Senator Hagel, Portrait of Confusion

Posted: Mar 30, 2007 4:00 PM
Senator Hagel, Portrait of Confusion

I hate writing about Senator Hagel of Nebraska. This man is one-half of the State's voice in the U.S. Senate, and he cannot decide if he is a Republican or a Democrat on critical national issues. Does this mean that he is independent and thus, his is a voice for which we should be grateful?

The distinction is, in fact, very important. By electing our Senators and Representatives, citizens are given a voice in the Federal government. That citizen voice belongs in Congress, not in the office of the President, except for the opportunity every four years, when we can speak on the subject of who should occupy the office.

Senator Hagel is unable to decide if we should carry a big stick or simply lie down and play dead. Senator Hagel does not seem to know, if he wants to be President, is the President, or if we simply do not need a strong President after all.

The following is a snip from an AP news story that I read on the FoxNews website, and it has once again forced me to write about my least favorite subject on earth.

GOP Sen. Chuck Hagel of Nebraska, a member of the Senate Foreign Relations Committee and a frequent critic of the war, stopped short of calling for Bush's impeachment. But he made clear that some lawmakers viewed that as an option should Bush choose to push ahead despite public sentiment against the war.

"Any president who says, I don't care, or I will not respond to what the people of this country are saying about Iraq or anything else, or I don't care what the Congress does, I am going to proceed — if a president really believes that, then there are — what I was pointing out, there are ways to deal with that," said Hagel, who is considering a 2008 presidential run.

Allow me a few moments to interpret the Senator's comments. Senator Hagel believes that a President, who leads according to principles, rather than by testing the political winds with his moistened finger, is completely off the reservation. Senator Hagel believes that if a sitting President insists that his policy or decision is correct, even though that decision or policy differs significantly with the slobbery spin from the opposition party, the ultimate course of action is to impeach the man.

Perhaps our founders put too much emphasis on the office of President. It seems that Senator Hagel believes that we only need a good listener in the post. Someone who can present the will of the people, as interpreted by major news organizations and their "neutral" journalists. The ideal President should then puff it all up by making flowery speeches, free from tangled tongue and mangled pronunciations.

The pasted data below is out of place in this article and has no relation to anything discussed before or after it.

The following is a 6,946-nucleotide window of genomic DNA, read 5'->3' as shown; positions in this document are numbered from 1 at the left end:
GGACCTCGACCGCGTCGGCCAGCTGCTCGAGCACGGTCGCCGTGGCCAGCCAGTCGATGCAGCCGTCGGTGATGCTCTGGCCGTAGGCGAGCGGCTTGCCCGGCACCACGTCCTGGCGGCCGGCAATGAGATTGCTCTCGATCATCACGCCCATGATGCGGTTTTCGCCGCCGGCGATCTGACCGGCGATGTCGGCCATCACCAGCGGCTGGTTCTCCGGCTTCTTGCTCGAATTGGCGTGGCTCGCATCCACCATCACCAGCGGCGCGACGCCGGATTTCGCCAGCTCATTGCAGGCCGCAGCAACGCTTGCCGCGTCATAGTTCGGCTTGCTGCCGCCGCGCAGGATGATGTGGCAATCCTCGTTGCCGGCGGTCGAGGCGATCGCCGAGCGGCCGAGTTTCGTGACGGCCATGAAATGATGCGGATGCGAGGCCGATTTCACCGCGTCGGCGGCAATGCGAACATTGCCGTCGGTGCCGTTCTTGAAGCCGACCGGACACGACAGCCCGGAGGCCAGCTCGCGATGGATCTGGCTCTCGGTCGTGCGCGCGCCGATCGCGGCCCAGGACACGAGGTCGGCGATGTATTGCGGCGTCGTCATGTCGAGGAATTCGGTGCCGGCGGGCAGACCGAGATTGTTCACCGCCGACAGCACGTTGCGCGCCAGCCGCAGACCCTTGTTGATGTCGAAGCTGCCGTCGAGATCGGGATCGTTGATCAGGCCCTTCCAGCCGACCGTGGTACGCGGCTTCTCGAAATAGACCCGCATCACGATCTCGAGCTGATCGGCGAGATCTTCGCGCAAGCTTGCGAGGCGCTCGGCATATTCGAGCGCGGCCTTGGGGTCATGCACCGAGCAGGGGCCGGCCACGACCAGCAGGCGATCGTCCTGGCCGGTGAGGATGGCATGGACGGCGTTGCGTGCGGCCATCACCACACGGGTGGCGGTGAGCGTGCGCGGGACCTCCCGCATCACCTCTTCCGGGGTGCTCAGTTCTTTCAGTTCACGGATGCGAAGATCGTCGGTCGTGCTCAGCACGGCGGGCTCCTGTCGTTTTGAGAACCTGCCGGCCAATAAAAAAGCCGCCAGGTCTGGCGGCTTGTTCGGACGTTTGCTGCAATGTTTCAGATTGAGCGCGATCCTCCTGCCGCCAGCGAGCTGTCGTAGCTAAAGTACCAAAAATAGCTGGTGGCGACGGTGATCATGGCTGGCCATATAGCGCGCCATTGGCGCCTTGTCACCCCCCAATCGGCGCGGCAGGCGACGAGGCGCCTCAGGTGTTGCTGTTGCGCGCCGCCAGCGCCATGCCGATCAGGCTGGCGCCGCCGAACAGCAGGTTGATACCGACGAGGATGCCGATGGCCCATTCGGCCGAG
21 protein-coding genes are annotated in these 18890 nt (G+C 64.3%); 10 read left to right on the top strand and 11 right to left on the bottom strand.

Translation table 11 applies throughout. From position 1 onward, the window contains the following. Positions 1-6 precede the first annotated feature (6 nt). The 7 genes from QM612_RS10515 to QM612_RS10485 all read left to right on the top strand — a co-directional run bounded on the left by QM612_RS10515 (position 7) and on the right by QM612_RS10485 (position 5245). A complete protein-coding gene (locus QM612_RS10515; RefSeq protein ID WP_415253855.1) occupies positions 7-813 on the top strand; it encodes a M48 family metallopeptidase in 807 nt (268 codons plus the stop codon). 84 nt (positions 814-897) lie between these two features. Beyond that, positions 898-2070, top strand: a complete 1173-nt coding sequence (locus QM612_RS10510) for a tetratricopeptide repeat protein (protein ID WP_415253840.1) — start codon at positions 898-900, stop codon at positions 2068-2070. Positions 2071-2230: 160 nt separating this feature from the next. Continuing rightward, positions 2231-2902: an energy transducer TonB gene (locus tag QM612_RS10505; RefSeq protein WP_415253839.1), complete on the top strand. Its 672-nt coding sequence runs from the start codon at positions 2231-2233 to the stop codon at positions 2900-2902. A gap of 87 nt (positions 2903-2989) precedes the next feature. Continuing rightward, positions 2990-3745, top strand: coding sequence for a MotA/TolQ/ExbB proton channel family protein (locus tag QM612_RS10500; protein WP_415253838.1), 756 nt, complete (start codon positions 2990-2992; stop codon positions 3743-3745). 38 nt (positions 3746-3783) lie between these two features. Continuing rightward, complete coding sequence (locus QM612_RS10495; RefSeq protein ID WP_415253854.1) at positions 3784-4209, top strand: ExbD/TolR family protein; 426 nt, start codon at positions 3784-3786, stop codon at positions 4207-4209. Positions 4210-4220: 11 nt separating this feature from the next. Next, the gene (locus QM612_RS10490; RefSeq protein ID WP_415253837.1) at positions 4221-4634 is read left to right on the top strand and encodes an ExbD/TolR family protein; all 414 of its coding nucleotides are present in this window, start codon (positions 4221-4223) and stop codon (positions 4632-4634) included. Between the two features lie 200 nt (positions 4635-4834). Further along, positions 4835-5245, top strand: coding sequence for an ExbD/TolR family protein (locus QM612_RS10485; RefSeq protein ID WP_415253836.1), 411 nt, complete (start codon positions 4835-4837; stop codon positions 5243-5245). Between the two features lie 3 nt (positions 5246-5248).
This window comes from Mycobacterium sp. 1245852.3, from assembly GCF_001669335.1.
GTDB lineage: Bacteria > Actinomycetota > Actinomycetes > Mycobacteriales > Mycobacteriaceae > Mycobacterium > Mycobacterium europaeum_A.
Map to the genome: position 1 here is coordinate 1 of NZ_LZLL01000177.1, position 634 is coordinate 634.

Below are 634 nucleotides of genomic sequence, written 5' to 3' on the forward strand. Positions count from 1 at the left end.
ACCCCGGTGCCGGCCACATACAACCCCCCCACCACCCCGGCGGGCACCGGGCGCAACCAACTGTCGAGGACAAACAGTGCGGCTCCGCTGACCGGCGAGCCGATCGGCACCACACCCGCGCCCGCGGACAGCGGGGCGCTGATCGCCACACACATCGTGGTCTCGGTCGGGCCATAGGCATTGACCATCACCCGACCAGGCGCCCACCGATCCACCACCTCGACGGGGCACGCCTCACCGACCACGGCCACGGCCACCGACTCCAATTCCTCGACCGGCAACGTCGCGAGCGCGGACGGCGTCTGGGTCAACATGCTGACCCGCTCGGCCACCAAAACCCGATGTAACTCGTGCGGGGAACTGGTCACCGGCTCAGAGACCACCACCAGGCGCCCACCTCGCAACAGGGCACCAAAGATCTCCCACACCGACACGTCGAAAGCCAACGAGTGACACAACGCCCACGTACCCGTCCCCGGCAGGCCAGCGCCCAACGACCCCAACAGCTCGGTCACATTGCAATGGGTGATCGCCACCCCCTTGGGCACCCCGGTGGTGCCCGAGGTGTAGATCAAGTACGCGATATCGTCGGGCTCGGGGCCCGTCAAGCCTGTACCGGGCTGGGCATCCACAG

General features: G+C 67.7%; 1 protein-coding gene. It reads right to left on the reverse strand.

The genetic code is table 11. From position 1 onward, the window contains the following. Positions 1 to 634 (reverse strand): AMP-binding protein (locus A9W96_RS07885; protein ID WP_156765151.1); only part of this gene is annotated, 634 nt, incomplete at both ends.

This perpetual state of confusion reminds me of those who are unsure of their gender identity, and no, I am not saying that the Senator is confused about his gender. What I am saying, is that to know the proper and fundamental roles of the divisions of power in government, and the maximum volume constitutionally given to each voice in the House and Senate, is as fundamental in this country as is ones own gender. In any case, at the very least, I am left with more questions than answers.

Is it okay to wonder why this man finds it necessary to do the bidding of his opposing Party? Should I find it strange, that a Republican Senator buys the twisted logic and contrived calamities, espoused by lunatic fringe groups and championed by the Democratic leadership in Washington? What is it that has fostered such contempt for this President, when by and large; this President has demonstrated qualities of leadership that have been notably lacking from many of his predecessors?

Do I have questions about Senator Hagel's concept of the office of President? No, not really. You see, I believe that Senator Hagel should be placed under a restraining order by a court of law, and that he should not come anywhere near the campaign for President. Just the idea that he might entertain the thought to run for President, puts him far too close to the office.

The idea that a President might rightfully see to the firing of one or all of the U.S. Attorneys, as was done by former President Clinton, seems to be outside of the realm of understanding for many in the Senate. The notion that the President is the one and only Commander-in-Chief of our armed forces is beyond them as well. That once begun, a war is conducted to its conclusion by that man, and by that man alone. The idea that the office of President is by design a powerful position, and that individual Senators are at best, not even one one-hundredth as powerful, seems beyond the ability of most Democrats and the Republican Senator Hagel to fathom.

Most often, when I find it necessary to rail on Senator Hagel because of something he has said, I am deluged with liberal commentary, thanking God or god as the case may be, that the Senator is not a mindless robotic stooge of Karl Rove and Dick Cheney. No one is asking Senators to take daily marching orders from their Party leaders. Nevertheless, it is not too much to ask that elected officials who wear an 'R' around their necks, should not take their daily marching orders from the likes of Cindy Sheehan, Barbara Streisand, or Hollering Howard Dean.

I have no doubt that Senator Hagel is a fine man, and that in his heart of hearts, he believes that he is doing the right thing. Unfortunately, this is where he is confused. I wish that Nebraska could offer one of her sons to serve as President. Despite that proud and noble aspiration, I really must ask that great balls of fire should rain down on my head, if this is the best we can offer.